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Apple — the world's most profitable public company — is a day away from releasing its March quarter earnings. That means that while the company itself is in an official quiet period, everyone else is free to publish false and misleading information about it. Let's take a look at some of the worst fallacies.
Macs: 7% of PC volume, most PC profits
Reports on the state of Apple's conventional computing platform often obscure the fact that Mac market share has incrementally continued to grow while sales volumes in the PC industry-at-large continue to rapidly shrink (by 9.6 or 11.5 percent over the past quarter, depending on whether you look at numbers from Gartner or IDC).
That's the largest year-over-year decline in the history of the PC industry. And yet Apple is now selling more Macs than it ever has, despite the fact that it has also been selling iPads over the last five years as a direct alternative to conventional PCs. Apple isn't just out-swimming its PC peers; it now has two computing platforms (Macs and iPads) that are each roughly equivalent to HP's consumer PC business, while also being far more profitable (with profit margins about ten times higher).
It's noteworthy too that the worst-performing segment in PCs is the "other" category of vendors outside the top five name brands. We've been repeatedly told that "others" were producing the cheap commodity white box bargain PCs that consumers and businesses want, but according to Gartner and IDC, those "other" PC sales are shrinking the fastest— by 18.4 or 19.8 percent (again depending on the market estimator). Clearly that commodity story wasn't true.
Apple builds the majority of the world's premium-priced PCs and pockets the lion's share of profits generated by conventional computer sales. On top of that, it faces very little real competition from other PC makers in the premium space.
Additionally, there's some significant potential for growth among Apple's Macs as Windows— which still represents around 92 percent of PCs globally— continues to lose importance as a platform. Over the last year, companies have reported major support cost savings per user by switching from Windows PCs to Macs (IBM reported saving $270 per Mac).
Despite the supply of ever cheaper PCs, Apple has been pushing most of its Mac offerings up market, particularly with its new Retina iMacs, MacBook Pros and the new ultralight but not bargain-priced MacBook. It's hard to imagine a greater rebuke of the "commodity always wins" theory that Windows PC advocates have been promulgating since the beginning of PCs.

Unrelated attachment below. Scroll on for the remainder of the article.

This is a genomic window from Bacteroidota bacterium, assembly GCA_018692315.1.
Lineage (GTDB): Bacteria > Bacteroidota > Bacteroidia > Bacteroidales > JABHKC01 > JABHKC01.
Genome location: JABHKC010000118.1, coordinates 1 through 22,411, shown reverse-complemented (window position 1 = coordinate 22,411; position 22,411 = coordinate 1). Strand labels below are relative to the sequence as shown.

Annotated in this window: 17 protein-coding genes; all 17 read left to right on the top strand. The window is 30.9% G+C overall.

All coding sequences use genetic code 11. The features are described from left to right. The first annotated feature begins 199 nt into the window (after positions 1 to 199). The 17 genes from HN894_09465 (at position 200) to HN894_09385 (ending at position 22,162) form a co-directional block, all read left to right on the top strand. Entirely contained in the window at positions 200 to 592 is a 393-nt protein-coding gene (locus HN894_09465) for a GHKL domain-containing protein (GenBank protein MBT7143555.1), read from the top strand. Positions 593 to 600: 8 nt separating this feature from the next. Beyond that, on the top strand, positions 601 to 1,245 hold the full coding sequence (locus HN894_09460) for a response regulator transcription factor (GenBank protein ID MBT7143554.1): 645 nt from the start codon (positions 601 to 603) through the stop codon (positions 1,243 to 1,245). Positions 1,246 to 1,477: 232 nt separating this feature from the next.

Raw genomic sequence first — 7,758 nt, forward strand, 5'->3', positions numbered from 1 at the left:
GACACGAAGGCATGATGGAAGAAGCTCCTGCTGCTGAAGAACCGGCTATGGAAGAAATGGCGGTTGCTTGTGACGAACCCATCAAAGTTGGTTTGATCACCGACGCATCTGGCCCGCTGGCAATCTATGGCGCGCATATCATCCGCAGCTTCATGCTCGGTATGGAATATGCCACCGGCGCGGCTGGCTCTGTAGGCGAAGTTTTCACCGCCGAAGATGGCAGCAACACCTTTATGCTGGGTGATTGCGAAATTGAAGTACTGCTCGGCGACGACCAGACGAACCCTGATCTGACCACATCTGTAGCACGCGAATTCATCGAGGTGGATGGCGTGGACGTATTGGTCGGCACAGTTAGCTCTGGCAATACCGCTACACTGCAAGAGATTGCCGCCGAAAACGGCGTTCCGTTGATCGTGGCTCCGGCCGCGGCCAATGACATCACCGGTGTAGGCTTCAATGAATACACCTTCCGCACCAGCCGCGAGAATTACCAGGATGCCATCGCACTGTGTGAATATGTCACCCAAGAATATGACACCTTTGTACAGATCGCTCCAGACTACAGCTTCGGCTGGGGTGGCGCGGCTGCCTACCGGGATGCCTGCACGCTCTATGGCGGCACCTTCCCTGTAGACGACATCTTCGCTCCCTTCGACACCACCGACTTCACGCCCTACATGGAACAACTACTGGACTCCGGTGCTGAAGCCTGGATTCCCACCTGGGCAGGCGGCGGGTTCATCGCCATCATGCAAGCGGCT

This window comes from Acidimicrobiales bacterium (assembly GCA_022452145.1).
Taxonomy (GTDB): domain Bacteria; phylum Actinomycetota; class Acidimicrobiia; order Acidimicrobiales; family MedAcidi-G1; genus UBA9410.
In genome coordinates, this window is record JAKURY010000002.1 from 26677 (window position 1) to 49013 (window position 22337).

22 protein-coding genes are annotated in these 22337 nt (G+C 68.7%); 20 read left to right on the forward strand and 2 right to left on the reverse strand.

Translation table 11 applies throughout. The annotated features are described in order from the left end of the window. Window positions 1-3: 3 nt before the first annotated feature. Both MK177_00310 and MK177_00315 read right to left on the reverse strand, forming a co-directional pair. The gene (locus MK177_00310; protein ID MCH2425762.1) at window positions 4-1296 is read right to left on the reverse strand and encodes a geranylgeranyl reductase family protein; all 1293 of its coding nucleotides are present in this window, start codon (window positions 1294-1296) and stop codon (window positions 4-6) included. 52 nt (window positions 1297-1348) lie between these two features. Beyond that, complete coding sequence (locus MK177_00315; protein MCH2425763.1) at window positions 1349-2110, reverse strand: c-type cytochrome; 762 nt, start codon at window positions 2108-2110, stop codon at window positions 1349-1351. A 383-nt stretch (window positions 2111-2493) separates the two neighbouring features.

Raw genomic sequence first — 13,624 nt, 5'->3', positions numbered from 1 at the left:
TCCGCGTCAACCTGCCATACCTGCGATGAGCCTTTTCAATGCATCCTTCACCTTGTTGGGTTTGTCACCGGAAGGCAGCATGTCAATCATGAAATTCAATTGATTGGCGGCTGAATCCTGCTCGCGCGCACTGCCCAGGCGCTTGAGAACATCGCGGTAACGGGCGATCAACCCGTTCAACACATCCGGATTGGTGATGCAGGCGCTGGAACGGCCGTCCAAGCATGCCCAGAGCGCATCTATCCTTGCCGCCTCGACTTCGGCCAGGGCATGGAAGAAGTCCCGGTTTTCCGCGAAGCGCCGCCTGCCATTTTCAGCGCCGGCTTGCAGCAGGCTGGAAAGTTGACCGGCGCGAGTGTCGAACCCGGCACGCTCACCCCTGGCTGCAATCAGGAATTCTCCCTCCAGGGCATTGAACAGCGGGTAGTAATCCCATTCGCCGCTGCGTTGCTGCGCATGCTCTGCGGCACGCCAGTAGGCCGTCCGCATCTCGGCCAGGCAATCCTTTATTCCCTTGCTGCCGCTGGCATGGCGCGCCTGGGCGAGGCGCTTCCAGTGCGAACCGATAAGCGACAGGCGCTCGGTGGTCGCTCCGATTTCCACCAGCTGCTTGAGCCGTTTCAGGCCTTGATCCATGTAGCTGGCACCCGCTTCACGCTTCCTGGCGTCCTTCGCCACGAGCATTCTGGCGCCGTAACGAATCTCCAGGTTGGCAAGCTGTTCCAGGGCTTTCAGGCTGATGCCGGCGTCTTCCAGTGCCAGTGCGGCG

At the same time, Apple has not introduced any radical new product categories or show-stopping new breakthrough features in its own conventional PC space. Macs haven't even inherited hallmark iOS-related features such as Touch ID yet, instead coasting along on incremental but regular new annual OS X feature updates such as FaceTime, iMessages, Handoff and other iOS Continuity features, along with increasingly faster and more efficient hardware component upgrades.
That casts doubt upon the incessant insistence of pundits that without major new and surprising product features, Apple will be unable to sell new generations of iPhones and iPads. While it's true that key differentiating features have indeed helped to sell iOS devices, it's also true that the superior experience of Macs and iOS have helped even minor refreshes to sell and reach new record numbers.
The fact that Apple's Mac platform is still profitably chugging along after 30+ years, having withstood viruses and malware better than Windows while also more adeptly adapting to the emerging mobile-centric world, says something powerful about the prospects of Apple's newer iOS platform. Pundits were wrong: Apple does seem to know how to beat everyone else in the industry, and keeps doing so year after year.
iPad remains the only successful tablet
Jumping from Macs to iPads, many of the same themes reoccur. The commodity tablets (first running Windows, then webOS, then Android, then Chrome, and most recently Windows 10) that were supposed to beat Apple's iOS iPad have only kept manufacturers busy— but not profitable. None of those alternative OSs have built a real platform for successful tablet-optimized software.
And while there is extreme scrutiny of the exact numbers of iPads Apple sells each quarter, we have no audited data on the tablet unit sales of other manufacturers, including Samsung and even Microsoft. That hasn't stopped pundits from bleating praise of the Microsoft Surface as being wildly successful, a message that is simply not true.
For example, Brad Jones of Digital Trends wrote that Microsoft's earnings indicated "strong Surface sales" based on a 61 percent year over year increase in Surface revenue. However, that increase is calculated in comparison with the relatively pitiful $713 million in revenue Surface earned in the year-ago quarter, on sales of less than 1 million units. Increasing that to $1.65 billion for the current quarter results in a quarterly unit figure that's somewhere south of 1.5 million units. That's not "strong;" it's inline with the Zune.
The floral language used to beatify the Microsoft Surface as supposedly being wildly successful (despite actually being a drop in the bucket of PC sales after three years of absolute failure) is curiously not also used for new product introductions like Apple Watch, which appears to have shipped about twice as many units as the Surface despite being an entirely new product category. Apple Watch is a fashion accessory, while Surface is essentially a PC alternative that runs conventional Windows software.